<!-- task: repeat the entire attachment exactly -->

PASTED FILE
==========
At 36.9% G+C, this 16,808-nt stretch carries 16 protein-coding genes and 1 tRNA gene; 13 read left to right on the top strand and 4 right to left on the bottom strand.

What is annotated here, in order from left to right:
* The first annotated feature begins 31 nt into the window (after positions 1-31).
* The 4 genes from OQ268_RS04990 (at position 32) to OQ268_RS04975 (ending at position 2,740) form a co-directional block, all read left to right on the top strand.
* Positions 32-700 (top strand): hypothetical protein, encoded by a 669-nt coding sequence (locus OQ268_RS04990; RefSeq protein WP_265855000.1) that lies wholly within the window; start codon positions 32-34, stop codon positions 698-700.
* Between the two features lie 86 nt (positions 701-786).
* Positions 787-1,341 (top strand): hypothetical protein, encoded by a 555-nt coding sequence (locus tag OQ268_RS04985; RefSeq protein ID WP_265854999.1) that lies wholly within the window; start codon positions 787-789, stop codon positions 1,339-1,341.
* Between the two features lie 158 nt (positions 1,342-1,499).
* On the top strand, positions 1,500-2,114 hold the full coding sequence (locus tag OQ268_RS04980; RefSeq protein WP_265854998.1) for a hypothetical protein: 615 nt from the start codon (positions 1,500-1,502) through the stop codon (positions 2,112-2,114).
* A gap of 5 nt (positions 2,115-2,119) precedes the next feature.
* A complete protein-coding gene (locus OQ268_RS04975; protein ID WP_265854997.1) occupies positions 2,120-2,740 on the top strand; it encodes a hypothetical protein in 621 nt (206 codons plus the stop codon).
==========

At 36.9% G+C, this 16,808-nt stretch carries 16 protein-coding genes and 1 tRNA gene; 13 read left to right on the top strand and 4 right to left on the bottom strand.

What is annotated here, in order from left to right:
* The first annotated feature begins 31 nt into the window (after positions 1-31).
* The 4 genes from OQ268_RS04990 (at position 32) to OQ268_RS04975 (ending at position 2,740) form a co-directional block, all read left to right on the top strand.
* Positions 32-700 (top strand): hypothetical protein, encoded by a 669-nt coding sequence (locus OQ268_RS04990; RefSeq protein WP_265855000.1) that lies wholly within the window; start codon positions 32-34, stop codon positions 698-700.
* Between the two features lie 86 nt (positions 701-786).
* Positions 787-1,341 (top strand): hypothetical protein, encoded by a 555-nt coding sequence (locus tag OQ268_RS04985; RefSeq protein ID WP_265854999.1) that lies wholly within the window; start codon positions 787-789, stop codon positions 1,339-1,341.
* Between the two features lie 158 nt (positions 1,342-1,499).
* On the top strand, positions 1,500-2,114 hold the full coding sequence (locus tag OQ268_RS04980; RefSeq protein WP_265854998.1) for a hypothetical protein: 615 nt from the start codon (positions 1,500-1,502) through the stop codon (positions 2,112-2,114).
* A gap of 5 nt (positions 2,115-2,119) precedes the next feature.
* A complete protein-coding gene (locus OQ268_RS04975; protein ID WP_265854997.1) occupies positions 2,120-2,740 on the top strand; it encodes a hypothetical protein in 621 nt (206 codons plus the stop codon).